• When Penguins Attack (2000) (Introduction by Dave Eggers)
  • The Great Big Book of Tomorrow (2003) (a large omnibus of early work and selected strips)
  • Hell in a Handbasket: Dispatches from the Country Formerly Known as America (March 2006)
  • The Future's So Bright I Can't Bear to Look (September 2008)
  • Too Much Crazy (2011) (forward by Michael Moore)
  • The World of Tomorrow (2012) (forward by Eddie Vedder)

The anthologies were published by St. Martin's Press until Hell in a Handbasket, when Perkins switched to Tarcher. The Future's So Bright I Can't Bear to Look was published by Nation Books. Too Much Crazy was published by Soft Skull Press. The World of Tomorrow was published by TopatoCo and is exclusively available at their website.

The Very Silly Mayor, a picture book for children aged 4–8, was published in September 2009 by Ig Publishing.[13]

Awards[edit]

Perkins received the Robert F. Kennedy Award for Excellence in Journalism in 1998 and 2003.[14][15] He began his blog, also called This Modern World, in September 2001.

  • 1993: Media Alliance Meritorious Achievement Award (MAMA)[4][16]
  • 1995: Society of Professional Journalists James Madison Freedom of Information Award[17]
  • 1998: Robert F. Kennedy Journalism Award, Cartoon, for This Modern World[14]
  • 2000: Association for Education in Journalism and Education, Professional Freedom and Responsibility Award[18]
  • 2001: James Aronson Award for Social Justice Journalism[19]
  • 2003: Robert F. Kennedy Journalism Award, Cartoon, for This Modern World[15]
  • 2004: AltWeekly Award, Cartoon (More than five papers), 2nd Place, for This Modern World[20]
  • 2006: AltWeekly Award, Cartoon (Four or more papers), 3rd Place, for This Modern World[20]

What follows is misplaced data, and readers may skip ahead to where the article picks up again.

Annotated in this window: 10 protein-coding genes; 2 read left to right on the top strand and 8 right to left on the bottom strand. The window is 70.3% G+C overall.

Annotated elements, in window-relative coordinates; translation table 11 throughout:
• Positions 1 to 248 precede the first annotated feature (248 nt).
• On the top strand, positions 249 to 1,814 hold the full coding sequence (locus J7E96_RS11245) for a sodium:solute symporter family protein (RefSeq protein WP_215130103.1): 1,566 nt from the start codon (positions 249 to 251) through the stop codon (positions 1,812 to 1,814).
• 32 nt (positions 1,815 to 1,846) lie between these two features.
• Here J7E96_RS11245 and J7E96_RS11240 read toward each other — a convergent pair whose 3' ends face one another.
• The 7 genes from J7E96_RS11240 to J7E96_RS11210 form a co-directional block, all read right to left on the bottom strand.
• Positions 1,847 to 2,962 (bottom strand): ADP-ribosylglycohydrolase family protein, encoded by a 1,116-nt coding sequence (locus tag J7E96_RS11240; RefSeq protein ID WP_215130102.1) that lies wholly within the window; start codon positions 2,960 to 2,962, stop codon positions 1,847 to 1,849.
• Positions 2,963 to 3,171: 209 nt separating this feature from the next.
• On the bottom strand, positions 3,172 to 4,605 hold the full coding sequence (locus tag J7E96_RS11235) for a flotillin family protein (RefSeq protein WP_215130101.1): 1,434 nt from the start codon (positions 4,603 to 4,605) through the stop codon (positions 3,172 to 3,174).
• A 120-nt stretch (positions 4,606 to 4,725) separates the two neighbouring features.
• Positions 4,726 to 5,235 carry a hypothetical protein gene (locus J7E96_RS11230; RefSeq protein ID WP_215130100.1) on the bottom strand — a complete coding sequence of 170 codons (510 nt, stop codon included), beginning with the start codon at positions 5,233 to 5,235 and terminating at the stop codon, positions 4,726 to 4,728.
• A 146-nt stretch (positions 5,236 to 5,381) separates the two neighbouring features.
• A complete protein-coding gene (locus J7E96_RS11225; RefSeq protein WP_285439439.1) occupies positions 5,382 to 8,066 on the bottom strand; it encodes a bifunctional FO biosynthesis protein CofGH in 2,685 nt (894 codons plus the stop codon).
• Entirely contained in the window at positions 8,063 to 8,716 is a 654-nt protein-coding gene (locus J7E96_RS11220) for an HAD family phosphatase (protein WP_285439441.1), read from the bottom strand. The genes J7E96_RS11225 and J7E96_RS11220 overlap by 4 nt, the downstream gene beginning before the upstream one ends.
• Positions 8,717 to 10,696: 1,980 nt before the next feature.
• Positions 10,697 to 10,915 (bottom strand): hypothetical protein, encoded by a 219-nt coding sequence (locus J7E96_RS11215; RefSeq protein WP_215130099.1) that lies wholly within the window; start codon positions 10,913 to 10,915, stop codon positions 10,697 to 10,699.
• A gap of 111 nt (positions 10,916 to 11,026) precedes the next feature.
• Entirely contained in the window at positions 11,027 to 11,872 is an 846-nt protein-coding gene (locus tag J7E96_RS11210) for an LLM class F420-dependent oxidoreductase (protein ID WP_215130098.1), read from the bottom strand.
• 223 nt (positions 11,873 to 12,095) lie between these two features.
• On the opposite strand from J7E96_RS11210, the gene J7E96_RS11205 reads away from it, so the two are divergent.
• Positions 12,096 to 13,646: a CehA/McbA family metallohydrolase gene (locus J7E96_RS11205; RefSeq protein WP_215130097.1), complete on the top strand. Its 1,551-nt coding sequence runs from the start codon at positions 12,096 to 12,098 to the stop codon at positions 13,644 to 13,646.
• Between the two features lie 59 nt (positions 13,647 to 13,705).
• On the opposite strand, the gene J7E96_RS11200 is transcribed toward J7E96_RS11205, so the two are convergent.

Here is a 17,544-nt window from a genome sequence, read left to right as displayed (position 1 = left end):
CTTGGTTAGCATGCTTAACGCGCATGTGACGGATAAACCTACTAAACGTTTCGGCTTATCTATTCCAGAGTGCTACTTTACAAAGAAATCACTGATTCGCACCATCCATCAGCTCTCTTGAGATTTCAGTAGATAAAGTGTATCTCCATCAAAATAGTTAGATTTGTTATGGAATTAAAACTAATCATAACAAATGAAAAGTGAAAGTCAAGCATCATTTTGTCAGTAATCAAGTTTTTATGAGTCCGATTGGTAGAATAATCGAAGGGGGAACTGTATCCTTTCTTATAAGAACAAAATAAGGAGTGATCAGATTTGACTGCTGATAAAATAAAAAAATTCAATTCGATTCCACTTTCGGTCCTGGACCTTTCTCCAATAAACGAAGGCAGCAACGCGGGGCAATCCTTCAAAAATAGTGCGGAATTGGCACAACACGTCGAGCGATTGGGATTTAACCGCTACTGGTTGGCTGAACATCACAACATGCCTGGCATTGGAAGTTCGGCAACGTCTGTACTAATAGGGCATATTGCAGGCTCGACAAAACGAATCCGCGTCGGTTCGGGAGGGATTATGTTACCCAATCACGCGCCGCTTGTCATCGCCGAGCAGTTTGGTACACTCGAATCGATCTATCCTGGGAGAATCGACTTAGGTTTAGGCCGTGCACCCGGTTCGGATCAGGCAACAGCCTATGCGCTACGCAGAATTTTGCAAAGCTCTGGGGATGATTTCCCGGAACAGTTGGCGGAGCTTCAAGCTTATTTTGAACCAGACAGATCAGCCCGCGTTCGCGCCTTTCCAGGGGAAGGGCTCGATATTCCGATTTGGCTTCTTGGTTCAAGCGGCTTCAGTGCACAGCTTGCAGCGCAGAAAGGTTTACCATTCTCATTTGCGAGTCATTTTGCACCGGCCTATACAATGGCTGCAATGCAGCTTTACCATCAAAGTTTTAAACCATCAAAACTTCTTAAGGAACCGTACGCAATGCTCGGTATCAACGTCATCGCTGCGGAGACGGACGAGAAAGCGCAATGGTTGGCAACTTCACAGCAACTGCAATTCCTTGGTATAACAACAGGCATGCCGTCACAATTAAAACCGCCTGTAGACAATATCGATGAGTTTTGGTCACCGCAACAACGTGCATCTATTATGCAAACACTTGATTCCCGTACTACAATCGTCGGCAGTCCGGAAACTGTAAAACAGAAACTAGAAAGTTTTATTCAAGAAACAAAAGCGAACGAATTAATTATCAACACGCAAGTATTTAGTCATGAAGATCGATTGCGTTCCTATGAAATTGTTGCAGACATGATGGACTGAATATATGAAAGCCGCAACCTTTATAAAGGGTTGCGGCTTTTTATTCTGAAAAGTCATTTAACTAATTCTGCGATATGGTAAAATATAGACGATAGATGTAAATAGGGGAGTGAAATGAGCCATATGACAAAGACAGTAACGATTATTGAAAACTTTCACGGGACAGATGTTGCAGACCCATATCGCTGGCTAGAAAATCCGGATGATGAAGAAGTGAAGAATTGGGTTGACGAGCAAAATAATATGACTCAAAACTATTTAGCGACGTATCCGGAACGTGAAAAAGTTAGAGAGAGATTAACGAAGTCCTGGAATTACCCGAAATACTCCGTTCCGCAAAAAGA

• 2013: Herblock Prize for editorial cartooning[21]

References[edit]

  1. ^ Phillips, Peter; Project Censored (2006). Censored 2007. Seven Stories Press. p. 16. ISBN 1-58322-738-5. Retrieved 2009-03-05. "'This Modern World' appears in more than ninety newspapers across the country." 
  2. ^ "CREDO Action - Comics". Working Assets. Retrieved 2009-03-05. 
  3. ^ Cavna, Michael (March 30, 2011). "Rebel With A 'KOS': Tom Tomorrow ends Salon run to become 'comics curator' at the Daily Kos". The Washington Post. 
  4. ^ a b "Tom Tomorrow". Spitfire Tour. Retrieved 2009-05-04. 
  5. ^ a b "Tom Tomorrow (the Progressive Interview)". The Progressive. Retrieved 2005-11-02. 
  6. ^ "No Mort Tomorrows". The Village Voice. Retrieved 2009-05-02. 
  7. ^ "Let's Get Animated". Online Journalism Review. Retrieved 2009-05-02. 
  8. ^ "Here Today, Tom Tomorrow". Santa Cruz Metro. Retrieved 2009-05-02. 
  9. ^ "Runnin' Scared". Village Voice. Retrieved 2009-05-04. 
  10. ^ "Oy". thismodernworld blog. Retrieved 2009-05-02. [dead link]
  11. ^ "This Modern World Needs Your Help". Pearl Jam website. Retrieved 2009-05-02. 
  12. ^ Tom Tomorrow (2009-06-02). "Now it can be (partly) told". Tom Tomorrow. Retrieved 2009-06-02. [dead link]
  13. ^ "The Very Silly Mayor". Retrieved 2009-05-01. 
  14. ^ a b "30th Annual Awards - 1998 (for 1997 coverage)". Robert F. Kennedy Memorial. Retrieved 2009-03-05. 
  15. ^ a b "35th Annual Awards - 2003 (for 2002 coverage)". Robert F. Kennedy Memorial. Retrieved 2009-03-05. 
  16. ^ "Paley, Perkins leave Examiner for weeklies". Mediafile. Retrieved 2009-05-04. 
  17. ^ "Freedom of Information Award Winners". Society of Professional Journalists. Retrieved 2009-05-04. [dead link]
  18. ^ "Tom Tomorrow wins PF&R Award". Association for Education in Journalism and Mass Communication. Retrieved 2009-05-04. 
  19. ^ "James Aronson Award for Social Justice Journalism Recipients". James Aronson Award. Retrieved 2009-05-13. [dead link]
  20. ^ a b "Tom Tomorrow". Association of Alternative Newsweeklies. Retrieved 2009-03-05. 
  21. ^ "Dan Perkins, aka Tom Tomorrow, announced 2013 Herblock Prize Winner". The Herb Block Foundation. February 26, 2013. Retrieved 2013-02-26. 

Further reading[edit]

External links[edit]